Last week the Shanghai Expo 2010 closed. On three sweltering days this summer I toured the vast and frenzied space that was the Expo. My objective was to see how the nations of the world were representing themselves to the Chinese public and how each responding to the Expo's official theme: 'Better City, Better Life.' As I walked from one national pavilion to another, stimulation came from every direction: from the astonishing range of the architecture on view; the numerous technological innovations; the competing national brand statements, and the breathtaking variety of exhibits. Some pavilions were magnificent: the Italian pavilion seemed to pulsate with the energy of a piazza. Some pavilions were moving: the Chilean pavilion delivered a timely plea for city dwellers to connect with each other. Some pavilions were just plain odd: the Russians had themed its pavilion around an obscure Slavic fairytale and decked their pavilion's interior as a psychedelic enchanted forest. But it was the Iranian pavilion that really set me thinking. Located at the farthest edge of the fairground, between North Korea and Lebanon, Iran placed religion front and center, referencing its architecture and all other aspects of its design back to an Islamic identity. Then it hit me. The dimension of religion had been absent from all the other pavilions I had seen. I immediately set to work looking for God at the Expo.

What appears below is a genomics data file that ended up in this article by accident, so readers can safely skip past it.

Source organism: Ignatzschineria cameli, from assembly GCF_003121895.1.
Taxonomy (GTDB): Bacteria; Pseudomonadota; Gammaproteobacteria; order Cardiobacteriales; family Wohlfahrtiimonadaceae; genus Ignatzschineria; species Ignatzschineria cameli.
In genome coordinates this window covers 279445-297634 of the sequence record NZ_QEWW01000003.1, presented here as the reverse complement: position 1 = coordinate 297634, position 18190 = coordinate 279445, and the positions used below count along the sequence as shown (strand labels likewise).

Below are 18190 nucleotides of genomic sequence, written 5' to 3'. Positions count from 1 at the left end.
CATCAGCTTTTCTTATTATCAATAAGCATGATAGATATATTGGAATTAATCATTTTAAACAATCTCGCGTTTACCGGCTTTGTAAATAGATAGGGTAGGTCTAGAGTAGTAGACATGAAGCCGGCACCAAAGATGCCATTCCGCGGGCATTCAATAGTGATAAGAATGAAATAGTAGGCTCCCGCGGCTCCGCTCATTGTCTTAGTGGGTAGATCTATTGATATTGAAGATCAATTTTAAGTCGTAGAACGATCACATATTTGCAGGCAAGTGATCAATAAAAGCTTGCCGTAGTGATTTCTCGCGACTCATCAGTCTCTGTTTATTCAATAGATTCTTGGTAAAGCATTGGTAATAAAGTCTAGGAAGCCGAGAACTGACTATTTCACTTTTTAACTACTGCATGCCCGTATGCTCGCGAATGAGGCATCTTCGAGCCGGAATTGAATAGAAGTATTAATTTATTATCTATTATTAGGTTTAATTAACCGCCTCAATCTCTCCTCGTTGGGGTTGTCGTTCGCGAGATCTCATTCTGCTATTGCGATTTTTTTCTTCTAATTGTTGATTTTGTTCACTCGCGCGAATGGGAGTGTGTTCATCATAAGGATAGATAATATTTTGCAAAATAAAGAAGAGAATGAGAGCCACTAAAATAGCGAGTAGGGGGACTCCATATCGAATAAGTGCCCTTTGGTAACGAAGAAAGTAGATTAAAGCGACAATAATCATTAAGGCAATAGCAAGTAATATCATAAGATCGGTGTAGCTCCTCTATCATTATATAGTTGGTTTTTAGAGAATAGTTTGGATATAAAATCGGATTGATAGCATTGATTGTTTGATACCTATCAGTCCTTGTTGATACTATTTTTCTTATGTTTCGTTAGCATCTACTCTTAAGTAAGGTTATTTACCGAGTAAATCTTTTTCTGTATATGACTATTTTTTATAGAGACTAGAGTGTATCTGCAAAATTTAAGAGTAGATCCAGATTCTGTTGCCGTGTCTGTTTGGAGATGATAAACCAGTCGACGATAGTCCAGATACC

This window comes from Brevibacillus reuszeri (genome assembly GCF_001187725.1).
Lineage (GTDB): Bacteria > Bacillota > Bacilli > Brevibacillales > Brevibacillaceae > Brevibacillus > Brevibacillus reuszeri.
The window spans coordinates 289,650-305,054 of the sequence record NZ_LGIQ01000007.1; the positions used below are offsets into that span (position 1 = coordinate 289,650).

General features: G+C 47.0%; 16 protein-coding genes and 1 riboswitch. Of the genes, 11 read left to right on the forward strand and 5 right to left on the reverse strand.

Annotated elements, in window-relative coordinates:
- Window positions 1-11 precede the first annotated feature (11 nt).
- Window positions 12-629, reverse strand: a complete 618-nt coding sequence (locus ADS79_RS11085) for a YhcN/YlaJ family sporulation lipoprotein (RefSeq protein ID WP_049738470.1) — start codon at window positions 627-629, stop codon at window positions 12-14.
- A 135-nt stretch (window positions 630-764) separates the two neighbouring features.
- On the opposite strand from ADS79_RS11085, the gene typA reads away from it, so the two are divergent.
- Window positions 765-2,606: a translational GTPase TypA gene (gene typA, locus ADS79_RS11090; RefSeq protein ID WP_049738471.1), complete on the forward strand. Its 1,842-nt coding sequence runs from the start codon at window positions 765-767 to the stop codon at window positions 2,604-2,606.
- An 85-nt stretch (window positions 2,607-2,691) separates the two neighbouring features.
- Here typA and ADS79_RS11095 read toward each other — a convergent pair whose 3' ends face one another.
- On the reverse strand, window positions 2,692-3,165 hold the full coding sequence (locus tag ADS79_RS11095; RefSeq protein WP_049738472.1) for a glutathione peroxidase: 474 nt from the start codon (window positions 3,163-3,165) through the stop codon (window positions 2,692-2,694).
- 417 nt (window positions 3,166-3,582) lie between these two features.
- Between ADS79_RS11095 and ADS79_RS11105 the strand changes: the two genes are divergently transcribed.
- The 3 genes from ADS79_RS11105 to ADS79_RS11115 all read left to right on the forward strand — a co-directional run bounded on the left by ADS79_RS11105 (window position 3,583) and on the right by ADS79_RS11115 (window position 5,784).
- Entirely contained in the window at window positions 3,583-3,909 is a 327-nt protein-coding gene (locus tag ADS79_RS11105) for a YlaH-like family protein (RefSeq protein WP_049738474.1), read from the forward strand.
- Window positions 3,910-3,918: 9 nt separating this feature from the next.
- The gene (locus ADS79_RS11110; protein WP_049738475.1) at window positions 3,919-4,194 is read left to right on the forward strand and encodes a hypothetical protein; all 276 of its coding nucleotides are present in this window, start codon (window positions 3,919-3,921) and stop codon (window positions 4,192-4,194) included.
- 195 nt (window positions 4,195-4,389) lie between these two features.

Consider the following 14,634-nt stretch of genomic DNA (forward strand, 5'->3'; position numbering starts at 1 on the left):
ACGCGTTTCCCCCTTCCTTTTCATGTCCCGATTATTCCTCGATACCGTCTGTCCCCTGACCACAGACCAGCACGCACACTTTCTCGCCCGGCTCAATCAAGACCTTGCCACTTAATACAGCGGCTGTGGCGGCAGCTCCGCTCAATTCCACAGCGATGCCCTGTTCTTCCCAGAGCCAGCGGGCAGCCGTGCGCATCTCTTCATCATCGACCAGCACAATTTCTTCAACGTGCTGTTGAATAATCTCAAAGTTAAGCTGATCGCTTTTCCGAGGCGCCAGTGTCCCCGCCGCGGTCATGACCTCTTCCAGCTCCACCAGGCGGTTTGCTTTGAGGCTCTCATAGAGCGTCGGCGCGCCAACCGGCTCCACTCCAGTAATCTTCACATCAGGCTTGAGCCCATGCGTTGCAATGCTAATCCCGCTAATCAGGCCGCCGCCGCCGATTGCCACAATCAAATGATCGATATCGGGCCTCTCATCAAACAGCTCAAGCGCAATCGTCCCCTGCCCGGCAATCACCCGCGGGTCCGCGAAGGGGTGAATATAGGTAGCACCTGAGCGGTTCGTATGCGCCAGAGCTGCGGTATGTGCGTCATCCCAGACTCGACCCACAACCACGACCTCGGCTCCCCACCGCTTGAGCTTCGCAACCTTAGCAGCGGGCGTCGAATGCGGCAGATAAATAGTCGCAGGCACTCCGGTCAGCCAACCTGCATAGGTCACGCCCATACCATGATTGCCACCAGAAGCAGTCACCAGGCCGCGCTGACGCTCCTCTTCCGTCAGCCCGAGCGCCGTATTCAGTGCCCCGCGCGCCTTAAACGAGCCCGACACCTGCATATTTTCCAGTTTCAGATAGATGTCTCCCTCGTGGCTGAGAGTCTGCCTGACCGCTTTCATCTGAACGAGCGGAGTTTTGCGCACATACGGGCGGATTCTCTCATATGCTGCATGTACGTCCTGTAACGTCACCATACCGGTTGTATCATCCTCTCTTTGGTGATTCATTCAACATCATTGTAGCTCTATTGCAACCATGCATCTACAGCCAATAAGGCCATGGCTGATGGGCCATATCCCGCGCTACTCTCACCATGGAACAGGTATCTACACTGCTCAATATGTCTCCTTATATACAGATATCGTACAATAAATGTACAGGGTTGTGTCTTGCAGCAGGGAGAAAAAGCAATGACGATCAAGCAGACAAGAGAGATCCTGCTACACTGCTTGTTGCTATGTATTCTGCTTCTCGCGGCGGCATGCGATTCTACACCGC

Although pavilions are expected to respond to the grand theme, a national pavilion at an Expo has traditionally been a microcosm of the society it represents. One might expect that the religious life of peoples would figure in some way, and indeed the Asian pavilions had no reticence in evoking their Buddhist traditions. Many presented reconstructed temples and the Sri Lankan and Nepalese pavilions even offered an opportunity to pray. The Abrahamic religions were a different matter. All seemed wary of introducing an element they were unlikely to share with a Chinese audience. Saudi Arabia's giant IMAX screen included images of the Hajj but without labeling them as sacred. The UAE's film show included a reference to oil as a 'gift of Allah' but otherwise spoke in code of 'the importance of tradition.' Other Arab states followed suit. Israel explained itself only in terms of its technology not theology. The European pavilions seemed similarly reticent. The displays gave no sense of the continent's religious tradition, observance or diversity. Racial diversity was often present but not religion. The Danish pavilion even made a virtue of the secular nature of its society with a sign telling visitors: 'In Denmark we don't pray very much, but it's OK. We believe in each other.' Spain leaped straight from an evocation of the elemental forces of nature -- the bull -- to a nostalgic slice of secular life in the mid 1950s. The Irish pavilion included a religious dimension, but in a telling way: a gallery in which three rooms representing typical Irish homes from one hundred years ago, fifty years ago and the present had been reconstructed. The cottage of 1910 was stuffed to the rafters with icons and religious paraphernalia. The house of 1960 had a cross and a couple of religious knickknacks. The house of 2010 (an ultra-modern apartment in Dublin's docklands) had only one religious object: a bust of Guanyin, the Buddhist embodiment of mercy. The implication was that prosperity had moved Ireland beyond faith and into a happy present in which any icon would do so long as it fitted the décor. The Americas were no different. The US pavilion showcased diversity, friendliness, and the generosity of corporate sponsors without reference to a Higher Power. The sole exception was Mexico whose exhibition of artistic treasures included an altar piece of the Virgin Mary with a sword sticking out of her chest. It was very Mexican and seemed like a moment of authenticity.